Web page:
Serial human rights violations on Temple Mount

Attorney Nati Rom, attorney for many detained on Temple Mount, not surprised by arrest of Yehuda Glick: Human rights violated, no one talks.

Shimon Cohen ,

Atty Rom and family on Temple Mount
Atty Rom and family on Temple Mount
Family album

Attorney Nati Rom, who represents many Temple Mount detainees, referred to the arrest of former Knesset Member Yehuda Glick for questioning following his visit to the Temple Mount.

According to Rom, the form of police conduct was an unusual incident, although "Israeli police involvement in nonsense and Israeli police officers getting into trivialities is not new on the Mount.

"Unfortunately, in the capital of Israel, on the Temple Mount under Israeli sovereignty, basic human rights are violated," says Rom, referring to rights such as freedom of worship, freedom of movement, and other rights deprived to Jews on the Temple Mount. "They're taking police and putting them on non-law-enforcement-related tasks which is extremely problematic and puts them in a corner."

On rights denied to Jews on the Mount, Attorney Rom notes it is puzzling to him that no one talks about this issue, and in his lectures abroad on human rights violations on the Mount complex "people are shocked and horrified. Who arrests whom and why? Everyone knows you can't pass an anti-prayer law. Surely it's inconceivable that Muslims or Christians would be banned from praying in Jerusalem, so how does the Right-wing government prohibit prayer on the Temple Mount?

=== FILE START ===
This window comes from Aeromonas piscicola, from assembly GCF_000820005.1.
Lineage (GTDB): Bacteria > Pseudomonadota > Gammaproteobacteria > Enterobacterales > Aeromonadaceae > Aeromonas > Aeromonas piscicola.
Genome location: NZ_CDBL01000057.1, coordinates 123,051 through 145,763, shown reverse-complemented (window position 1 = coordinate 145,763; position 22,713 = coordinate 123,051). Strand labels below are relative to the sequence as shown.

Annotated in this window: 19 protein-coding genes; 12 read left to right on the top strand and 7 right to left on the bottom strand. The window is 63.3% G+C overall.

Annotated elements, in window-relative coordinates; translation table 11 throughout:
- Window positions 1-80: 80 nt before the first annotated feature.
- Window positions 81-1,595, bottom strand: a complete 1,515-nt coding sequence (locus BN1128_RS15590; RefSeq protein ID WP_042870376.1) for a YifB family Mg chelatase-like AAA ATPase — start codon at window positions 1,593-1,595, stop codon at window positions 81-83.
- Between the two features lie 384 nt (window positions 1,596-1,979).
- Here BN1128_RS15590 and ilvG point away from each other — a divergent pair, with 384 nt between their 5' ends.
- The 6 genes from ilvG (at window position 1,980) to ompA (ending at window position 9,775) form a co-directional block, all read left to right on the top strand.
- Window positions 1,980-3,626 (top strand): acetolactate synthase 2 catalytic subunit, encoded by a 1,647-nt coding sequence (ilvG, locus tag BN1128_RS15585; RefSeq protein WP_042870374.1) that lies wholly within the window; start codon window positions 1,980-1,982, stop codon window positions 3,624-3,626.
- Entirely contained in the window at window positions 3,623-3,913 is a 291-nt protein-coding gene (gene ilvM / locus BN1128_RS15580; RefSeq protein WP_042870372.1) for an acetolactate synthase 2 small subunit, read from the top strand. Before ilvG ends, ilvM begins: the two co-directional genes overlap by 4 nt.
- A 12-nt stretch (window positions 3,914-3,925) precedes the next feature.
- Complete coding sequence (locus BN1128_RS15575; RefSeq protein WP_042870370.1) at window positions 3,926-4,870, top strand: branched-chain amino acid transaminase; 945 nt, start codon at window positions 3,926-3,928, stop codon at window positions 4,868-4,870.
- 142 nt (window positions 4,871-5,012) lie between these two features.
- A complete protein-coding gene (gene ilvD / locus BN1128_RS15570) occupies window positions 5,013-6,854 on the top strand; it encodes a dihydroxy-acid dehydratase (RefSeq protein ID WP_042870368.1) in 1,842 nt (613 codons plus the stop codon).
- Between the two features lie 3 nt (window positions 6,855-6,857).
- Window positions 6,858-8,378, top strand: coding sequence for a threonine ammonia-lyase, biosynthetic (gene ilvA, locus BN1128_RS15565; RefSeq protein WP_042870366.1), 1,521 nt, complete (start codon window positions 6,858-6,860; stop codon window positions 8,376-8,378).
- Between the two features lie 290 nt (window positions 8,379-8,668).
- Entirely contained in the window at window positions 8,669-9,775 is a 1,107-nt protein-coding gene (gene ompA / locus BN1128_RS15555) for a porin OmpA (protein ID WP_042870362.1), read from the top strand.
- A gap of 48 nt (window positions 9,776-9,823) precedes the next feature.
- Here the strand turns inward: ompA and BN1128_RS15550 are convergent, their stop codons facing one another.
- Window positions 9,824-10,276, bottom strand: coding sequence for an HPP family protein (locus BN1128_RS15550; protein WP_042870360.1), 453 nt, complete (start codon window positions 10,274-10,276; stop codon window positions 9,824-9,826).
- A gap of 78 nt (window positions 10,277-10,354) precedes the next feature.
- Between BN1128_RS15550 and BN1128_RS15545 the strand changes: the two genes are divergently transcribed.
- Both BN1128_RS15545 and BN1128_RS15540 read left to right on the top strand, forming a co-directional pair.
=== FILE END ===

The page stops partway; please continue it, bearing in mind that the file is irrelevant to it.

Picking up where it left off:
"How does it happen that if you're a Jew you'll wait hours and hours before entering the Temple Mount and if you are a tourist you go through an abbreviated procedure? How does it happen that contrary to the law when you walk on the Temple Mount, cops surround you, watch you, and watch your movements, and people who call themseves 'Waqf' walk around and that's also illegal. This is threatening harassment and the Supreme Court had its word about that.

"There's been improvement over the past year, but we're still far from the optimal situation and a big shout has to be raised about the violation of human rights. It's unimaginable that a Jew cannot say Shma Yisrael on the Temple Mount. This slackness may have come from the Moshe Dayan era, but it's come the time to fix it."

Regarding Glick's remarks a few weeks ago about improvement in Temple Mount prayer, Attorney Rom says he prefers not to emphasize the story because "it was intended either so that the trend won't stop or because it's not enough. We're far away from the natural way things should be and the law.

"A Jew and a gentile can go to Jerusalem without being arrested even when they pray. These are racist regulations that hurt the Jewish People and the Zionist movement," says Rom, who is convinced that presenting the issue as what it is - a human rights issue - will gain an attentive ear in the world. "It's impossible to talk about human rights while precisely in Jerusalem the most basic things for us as a free people do not happen."

He says the police are well aware that you cannot claim a public arrest for a Temple Mount prayer, so they make allegations of assaulting a police officer and disturbing the public order. "This brings police to false accusations because they cannot admit that they arrested someone for praying. This must stop. If Muslims are allowed to play soccer in the place of the Holy of Holies, the Jewish People in its capital must also have the opportunity to pray."




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